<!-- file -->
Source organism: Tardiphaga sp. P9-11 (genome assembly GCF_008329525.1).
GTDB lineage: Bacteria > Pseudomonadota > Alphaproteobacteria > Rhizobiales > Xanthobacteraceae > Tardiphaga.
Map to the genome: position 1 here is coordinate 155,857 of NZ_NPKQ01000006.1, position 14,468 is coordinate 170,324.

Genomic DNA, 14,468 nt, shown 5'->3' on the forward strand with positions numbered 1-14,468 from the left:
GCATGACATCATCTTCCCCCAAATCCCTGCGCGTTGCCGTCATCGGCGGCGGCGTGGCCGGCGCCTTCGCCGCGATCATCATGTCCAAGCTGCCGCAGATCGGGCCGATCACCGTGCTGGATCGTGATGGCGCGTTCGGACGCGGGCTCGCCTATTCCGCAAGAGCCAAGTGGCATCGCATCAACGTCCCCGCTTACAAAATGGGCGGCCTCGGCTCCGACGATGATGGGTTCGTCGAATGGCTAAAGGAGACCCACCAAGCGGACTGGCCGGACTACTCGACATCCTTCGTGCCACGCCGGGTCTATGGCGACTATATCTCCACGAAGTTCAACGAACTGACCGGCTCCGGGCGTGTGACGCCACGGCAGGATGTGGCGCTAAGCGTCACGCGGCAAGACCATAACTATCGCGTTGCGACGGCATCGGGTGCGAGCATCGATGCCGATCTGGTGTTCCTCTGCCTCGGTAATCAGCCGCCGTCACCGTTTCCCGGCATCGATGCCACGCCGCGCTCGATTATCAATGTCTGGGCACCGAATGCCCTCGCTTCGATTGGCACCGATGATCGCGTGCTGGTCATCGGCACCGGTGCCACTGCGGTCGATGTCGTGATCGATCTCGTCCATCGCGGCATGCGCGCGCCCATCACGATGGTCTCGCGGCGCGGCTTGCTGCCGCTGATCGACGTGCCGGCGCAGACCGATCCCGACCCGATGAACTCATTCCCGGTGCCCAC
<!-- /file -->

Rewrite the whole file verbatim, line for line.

Source organism: Tardiphaga sp. P9-11 (genome assembly GCF_008329525.1).
GTDB lineage: Bacteria > Pseudomonadota > Alphaproteobacteria > Rhizobiales > Xanthobacteraceae > Tardiphaga.
Map to the genome: position 1 here is coordinate 155,857 of NZ_NPKQ01000006.1, position 14,468 is coordinate 170,324.

Genomic DNA, 14,468 nt, shown 5'->3' on the forward strand with positions numbered 1-14,468 from the left:
GCATGACATCATCTTCCCCCAAATCCCTGCGCGTTGCCGTCATCGGCGGCGGCGTGGCCGGCGCCTTCGCCGCGATCATCATGTCCAAGCTGCCGCAGATCGGGCCGATCACCGTGCTGGATCGTGATGGCGCGTTCGGACGCGGGCTCGCCTATTCCGCAAGAGCCAAGTGGCATCGCATCAACGTCCCCGCTTACAAAATGGGCGGCCTCGGCTCCGACGATGATGGGTTCGTCGAATGGCTAAAGGAGACCCACCAAGCGGACTGGCCGGACTACTCGACATCCTTCGTGCCACGCCGGGTCTATGGCGACTATATCTCCACGAAGTTCAACGAACTGACCGGCTCCGGGCGTGTGACGCCACGGCAGGATGTGGCGCTAAGCGTCACGCGGCAAGACCATAACTATCGCGTTGCGACGGCATCGGGTGCGAGCATCGATGCCGATCTGGTGTTCCTCTGCCTCGGTAATCAGCCGCCGTCACCGTTTCCCGGCATCGATGCCACGCCGCGCTCGATTATCAATGTCTGGGCACCGAATGCCCTCGCTTCGATTGGCACCGATGATCGCGTGCTGGTCATCGGCACCGGTGCCACTGCGGTCGATGTCGTGATCGATCTCGTCCATCGCGGCATGCGCGCGCCCATCACGATGGTCTCGCGGCGCGGCTTGCTGCCGCTGATCGACGTGCCGGCGCAGACCGATCCCGACCCGATGAACTCATTCCCGGTGCCCAC